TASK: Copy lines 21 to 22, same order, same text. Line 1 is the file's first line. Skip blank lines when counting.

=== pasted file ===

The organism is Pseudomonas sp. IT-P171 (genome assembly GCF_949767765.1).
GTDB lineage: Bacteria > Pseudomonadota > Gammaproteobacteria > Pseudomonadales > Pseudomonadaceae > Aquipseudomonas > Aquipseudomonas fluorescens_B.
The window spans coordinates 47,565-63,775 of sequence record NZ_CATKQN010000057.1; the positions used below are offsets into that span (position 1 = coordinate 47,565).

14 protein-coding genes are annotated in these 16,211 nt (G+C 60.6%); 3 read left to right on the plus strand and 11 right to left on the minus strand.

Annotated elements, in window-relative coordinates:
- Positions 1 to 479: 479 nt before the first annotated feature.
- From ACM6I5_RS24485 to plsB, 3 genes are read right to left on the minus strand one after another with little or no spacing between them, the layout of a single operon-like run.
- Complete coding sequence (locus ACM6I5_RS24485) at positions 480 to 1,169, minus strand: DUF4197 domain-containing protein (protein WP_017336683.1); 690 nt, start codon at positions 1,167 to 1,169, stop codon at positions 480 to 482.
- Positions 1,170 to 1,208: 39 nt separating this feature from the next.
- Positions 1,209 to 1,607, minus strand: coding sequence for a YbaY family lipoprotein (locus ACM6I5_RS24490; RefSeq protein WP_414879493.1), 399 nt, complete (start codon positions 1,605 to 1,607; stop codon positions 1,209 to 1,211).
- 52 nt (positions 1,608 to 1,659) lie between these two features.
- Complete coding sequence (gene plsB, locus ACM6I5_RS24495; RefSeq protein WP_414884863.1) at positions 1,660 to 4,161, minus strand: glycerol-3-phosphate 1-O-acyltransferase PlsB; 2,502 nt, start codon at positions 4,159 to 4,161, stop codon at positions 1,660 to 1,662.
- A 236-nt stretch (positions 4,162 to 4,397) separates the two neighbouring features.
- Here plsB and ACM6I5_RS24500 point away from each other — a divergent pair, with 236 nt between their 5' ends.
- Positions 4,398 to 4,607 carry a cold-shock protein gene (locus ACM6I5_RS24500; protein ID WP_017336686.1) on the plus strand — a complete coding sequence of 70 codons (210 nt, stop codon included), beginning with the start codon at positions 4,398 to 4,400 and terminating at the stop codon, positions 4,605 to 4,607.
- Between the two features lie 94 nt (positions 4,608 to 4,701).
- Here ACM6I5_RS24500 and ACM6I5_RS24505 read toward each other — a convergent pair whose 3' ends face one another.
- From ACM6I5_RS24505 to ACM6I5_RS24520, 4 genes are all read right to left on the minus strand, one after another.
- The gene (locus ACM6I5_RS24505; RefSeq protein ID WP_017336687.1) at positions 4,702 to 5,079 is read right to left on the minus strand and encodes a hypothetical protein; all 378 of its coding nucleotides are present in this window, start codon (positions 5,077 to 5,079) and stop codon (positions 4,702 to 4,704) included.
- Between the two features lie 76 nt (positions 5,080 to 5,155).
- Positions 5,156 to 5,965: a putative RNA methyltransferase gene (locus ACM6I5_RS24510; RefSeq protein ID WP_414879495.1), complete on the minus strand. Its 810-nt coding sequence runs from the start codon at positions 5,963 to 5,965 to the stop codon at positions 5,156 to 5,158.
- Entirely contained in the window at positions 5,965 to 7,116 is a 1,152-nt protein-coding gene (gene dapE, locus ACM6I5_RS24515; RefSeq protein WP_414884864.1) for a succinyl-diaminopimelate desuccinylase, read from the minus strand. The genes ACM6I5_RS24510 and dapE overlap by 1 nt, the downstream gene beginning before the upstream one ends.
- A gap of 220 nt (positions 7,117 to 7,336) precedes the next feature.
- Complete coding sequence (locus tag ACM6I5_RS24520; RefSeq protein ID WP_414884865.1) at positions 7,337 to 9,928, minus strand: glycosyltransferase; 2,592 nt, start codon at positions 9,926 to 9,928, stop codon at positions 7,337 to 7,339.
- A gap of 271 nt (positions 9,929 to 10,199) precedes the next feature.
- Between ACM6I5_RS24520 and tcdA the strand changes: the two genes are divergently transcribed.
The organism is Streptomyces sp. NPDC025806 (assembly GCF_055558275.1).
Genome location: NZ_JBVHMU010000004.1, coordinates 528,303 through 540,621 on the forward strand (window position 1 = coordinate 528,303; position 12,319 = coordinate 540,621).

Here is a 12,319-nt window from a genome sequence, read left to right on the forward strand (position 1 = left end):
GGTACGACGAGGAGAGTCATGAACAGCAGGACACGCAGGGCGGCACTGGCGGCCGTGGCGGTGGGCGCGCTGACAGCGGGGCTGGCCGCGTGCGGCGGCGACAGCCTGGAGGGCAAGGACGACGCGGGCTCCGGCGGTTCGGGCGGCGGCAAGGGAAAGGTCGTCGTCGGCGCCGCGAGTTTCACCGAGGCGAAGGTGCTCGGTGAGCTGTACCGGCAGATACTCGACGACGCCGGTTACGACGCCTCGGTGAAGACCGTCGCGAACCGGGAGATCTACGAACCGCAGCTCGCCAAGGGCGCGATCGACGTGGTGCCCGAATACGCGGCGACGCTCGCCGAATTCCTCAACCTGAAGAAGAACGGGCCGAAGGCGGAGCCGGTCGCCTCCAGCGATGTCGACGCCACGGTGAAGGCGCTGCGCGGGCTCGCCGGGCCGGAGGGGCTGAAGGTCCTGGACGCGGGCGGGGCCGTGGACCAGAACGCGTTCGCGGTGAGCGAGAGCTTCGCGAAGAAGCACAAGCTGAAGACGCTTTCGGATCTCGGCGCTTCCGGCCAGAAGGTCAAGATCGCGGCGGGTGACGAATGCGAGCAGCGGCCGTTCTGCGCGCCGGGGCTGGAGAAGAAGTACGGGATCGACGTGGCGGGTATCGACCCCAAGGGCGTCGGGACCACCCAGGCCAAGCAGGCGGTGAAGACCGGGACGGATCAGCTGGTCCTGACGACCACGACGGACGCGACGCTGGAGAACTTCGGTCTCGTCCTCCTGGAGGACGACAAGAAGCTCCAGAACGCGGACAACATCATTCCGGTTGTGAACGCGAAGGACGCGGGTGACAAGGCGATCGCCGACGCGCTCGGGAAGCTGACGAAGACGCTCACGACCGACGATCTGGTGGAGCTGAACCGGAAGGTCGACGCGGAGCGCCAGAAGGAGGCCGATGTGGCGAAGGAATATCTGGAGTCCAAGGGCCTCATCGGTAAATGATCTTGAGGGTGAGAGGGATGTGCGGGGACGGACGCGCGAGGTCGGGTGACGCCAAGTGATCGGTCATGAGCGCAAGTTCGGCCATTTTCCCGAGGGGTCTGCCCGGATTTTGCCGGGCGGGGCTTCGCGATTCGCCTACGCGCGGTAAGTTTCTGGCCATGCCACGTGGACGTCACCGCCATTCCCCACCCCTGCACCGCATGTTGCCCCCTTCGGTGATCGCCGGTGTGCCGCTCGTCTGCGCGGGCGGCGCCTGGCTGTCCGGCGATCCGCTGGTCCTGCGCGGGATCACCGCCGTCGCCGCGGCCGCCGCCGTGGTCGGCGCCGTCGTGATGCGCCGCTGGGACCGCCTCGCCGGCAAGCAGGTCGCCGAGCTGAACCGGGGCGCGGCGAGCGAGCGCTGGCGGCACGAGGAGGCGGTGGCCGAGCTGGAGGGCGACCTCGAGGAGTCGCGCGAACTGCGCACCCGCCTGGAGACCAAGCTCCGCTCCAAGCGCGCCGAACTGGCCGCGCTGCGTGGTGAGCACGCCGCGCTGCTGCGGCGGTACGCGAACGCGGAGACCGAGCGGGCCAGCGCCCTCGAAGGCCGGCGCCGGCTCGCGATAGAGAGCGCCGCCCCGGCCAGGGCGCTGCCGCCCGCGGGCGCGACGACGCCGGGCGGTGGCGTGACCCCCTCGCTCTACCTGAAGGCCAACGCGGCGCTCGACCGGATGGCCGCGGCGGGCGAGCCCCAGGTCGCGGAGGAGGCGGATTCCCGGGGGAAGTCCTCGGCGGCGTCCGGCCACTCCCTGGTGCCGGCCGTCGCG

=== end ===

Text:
- Positions 5,156 to 5,965: a putative RNA methyltransferase gene (locus ACM6I5_RS24510; RefSeq protein ID WP_414879495.1), complete on the minus strand. Its 810-nt coding sequence runs from the start codon at positions 5,963 to 5,965 to the stop codon at positions 5,156 to 5,158.
- Entirely contained in the window at positions 5,965 to 7,116 is a 1,152-nt protein-coding gene (gene dapE, locus ACM6I5_RS24515; RefSeq protein WP_414884864.1) for a succinyl-diaminopimelate desuccinylase, read from the minus strand. The genes ACM6I5_RS24510 and dapE overlap by 1 nt, the downstream gene beginning before the upstream one ends.